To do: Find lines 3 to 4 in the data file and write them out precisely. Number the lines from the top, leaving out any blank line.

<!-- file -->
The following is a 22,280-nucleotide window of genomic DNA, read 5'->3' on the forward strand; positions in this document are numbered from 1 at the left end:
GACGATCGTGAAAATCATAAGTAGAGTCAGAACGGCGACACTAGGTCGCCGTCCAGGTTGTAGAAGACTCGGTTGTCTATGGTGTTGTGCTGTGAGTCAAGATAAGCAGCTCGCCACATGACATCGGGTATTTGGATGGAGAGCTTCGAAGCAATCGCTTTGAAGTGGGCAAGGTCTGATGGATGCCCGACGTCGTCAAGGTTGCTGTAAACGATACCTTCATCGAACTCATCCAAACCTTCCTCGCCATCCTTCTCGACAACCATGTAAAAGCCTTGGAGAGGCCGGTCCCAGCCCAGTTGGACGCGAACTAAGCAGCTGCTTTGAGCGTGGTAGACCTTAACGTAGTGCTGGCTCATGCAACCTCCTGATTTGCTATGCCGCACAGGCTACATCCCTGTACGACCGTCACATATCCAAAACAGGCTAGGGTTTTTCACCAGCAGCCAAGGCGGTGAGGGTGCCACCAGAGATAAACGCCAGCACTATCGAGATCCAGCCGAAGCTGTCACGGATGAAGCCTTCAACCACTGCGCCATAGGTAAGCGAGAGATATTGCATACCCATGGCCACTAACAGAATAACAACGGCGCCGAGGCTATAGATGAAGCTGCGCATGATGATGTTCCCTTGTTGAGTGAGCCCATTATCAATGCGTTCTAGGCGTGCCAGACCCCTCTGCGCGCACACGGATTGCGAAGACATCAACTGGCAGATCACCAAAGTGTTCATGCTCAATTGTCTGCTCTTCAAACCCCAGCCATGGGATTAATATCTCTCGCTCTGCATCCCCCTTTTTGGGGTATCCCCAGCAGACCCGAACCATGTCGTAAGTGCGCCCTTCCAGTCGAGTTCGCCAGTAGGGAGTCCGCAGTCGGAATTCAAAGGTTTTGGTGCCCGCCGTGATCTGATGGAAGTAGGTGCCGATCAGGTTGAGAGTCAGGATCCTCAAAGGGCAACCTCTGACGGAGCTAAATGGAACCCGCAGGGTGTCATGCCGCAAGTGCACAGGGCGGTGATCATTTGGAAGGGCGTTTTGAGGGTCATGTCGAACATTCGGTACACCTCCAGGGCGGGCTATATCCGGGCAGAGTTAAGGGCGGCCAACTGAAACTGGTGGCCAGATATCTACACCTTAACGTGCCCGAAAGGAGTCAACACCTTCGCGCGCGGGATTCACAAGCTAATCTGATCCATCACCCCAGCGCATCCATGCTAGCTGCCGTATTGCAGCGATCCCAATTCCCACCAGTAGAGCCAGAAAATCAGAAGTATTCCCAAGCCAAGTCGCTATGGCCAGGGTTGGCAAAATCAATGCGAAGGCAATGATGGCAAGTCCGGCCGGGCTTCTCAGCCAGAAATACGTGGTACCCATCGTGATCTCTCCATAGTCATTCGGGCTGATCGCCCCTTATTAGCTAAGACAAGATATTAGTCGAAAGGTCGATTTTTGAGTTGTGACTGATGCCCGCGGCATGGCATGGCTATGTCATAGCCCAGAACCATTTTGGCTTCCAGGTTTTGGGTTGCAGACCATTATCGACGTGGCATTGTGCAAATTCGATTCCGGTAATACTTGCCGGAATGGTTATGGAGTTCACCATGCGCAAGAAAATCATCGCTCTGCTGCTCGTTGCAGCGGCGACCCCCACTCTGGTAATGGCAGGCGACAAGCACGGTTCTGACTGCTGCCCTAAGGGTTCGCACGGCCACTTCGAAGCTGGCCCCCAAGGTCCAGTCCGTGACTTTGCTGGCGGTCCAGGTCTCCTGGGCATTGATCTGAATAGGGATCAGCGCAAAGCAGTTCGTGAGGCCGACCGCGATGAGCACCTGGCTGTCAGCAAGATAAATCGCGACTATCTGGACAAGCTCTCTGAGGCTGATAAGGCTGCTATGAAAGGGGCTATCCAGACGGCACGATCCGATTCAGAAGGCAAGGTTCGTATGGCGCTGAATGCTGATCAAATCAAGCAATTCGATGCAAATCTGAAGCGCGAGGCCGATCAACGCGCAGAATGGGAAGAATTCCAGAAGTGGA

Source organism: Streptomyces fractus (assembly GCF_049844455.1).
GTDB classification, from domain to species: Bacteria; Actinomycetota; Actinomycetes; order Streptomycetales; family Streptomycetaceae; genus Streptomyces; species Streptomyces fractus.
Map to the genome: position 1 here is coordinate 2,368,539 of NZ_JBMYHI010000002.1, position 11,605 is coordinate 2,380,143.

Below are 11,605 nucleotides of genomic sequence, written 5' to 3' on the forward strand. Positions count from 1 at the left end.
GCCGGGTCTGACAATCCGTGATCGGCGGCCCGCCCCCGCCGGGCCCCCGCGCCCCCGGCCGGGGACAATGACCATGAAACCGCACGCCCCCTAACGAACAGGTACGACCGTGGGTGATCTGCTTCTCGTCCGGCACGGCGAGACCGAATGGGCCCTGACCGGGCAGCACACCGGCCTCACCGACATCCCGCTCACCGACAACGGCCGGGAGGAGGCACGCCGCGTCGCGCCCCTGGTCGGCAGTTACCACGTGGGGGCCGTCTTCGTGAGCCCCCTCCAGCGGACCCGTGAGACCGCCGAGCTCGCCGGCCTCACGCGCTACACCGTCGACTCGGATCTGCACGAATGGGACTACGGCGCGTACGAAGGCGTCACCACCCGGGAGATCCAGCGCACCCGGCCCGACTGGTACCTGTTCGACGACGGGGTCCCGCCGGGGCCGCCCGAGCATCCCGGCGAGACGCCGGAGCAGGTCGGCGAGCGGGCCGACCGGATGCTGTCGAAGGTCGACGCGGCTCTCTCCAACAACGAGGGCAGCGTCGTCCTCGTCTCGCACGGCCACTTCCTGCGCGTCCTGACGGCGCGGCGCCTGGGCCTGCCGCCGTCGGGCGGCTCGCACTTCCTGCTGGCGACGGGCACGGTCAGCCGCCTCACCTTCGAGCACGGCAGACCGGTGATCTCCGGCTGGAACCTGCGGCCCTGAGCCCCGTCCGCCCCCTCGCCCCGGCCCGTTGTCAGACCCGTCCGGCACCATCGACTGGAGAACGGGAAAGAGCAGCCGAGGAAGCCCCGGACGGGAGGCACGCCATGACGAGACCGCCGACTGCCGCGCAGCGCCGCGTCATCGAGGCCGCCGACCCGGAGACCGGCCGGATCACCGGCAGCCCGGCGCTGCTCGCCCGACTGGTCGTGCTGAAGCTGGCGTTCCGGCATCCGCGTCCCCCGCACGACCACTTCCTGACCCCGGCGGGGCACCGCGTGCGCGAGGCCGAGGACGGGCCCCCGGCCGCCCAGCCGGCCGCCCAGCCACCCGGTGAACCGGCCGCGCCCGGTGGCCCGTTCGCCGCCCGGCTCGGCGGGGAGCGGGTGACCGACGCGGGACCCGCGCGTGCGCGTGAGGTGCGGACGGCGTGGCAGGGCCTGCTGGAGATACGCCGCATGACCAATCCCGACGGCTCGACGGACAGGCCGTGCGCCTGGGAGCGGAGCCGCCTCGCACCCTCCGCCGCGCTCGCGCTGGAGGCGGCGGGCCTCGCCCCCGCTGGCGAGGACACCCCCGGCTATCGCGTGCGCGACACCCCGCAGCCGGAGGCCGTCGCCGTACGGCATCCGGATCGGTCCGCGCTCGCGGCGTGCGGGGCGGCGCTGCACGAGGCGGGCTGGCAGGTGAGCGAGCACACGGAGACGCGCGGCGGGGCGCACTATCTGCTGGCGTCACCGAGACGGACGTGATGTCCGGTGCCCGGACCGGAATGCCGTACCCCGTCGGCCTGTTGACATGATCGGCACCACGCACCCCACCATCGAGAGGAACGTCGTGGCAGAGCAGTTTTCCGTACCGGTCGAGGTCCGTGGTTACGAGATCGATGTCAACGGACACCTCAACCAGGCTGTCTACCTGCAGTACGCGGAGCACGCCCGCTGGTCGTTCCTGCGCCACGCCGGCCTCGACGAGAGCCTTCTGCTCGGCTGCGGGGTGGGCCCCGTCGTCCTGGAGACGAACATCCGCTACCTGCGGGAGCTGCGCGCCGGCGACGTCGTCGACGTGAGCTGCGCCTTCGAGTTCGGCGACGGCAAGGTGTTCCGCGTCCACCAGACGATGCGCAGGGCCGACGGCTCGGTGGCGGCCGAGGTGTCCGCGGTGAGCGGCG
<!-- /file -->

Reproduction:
Source organism: Streptomyces fractus (assembly GCF_049844455.1).
GTDB classification, from domain to species: Bacteria; Actinomycetota; Actinomycetes; order Streptomycetales; family Streptomycetaceae; genus Streptomyces; species Streptomyces fractus.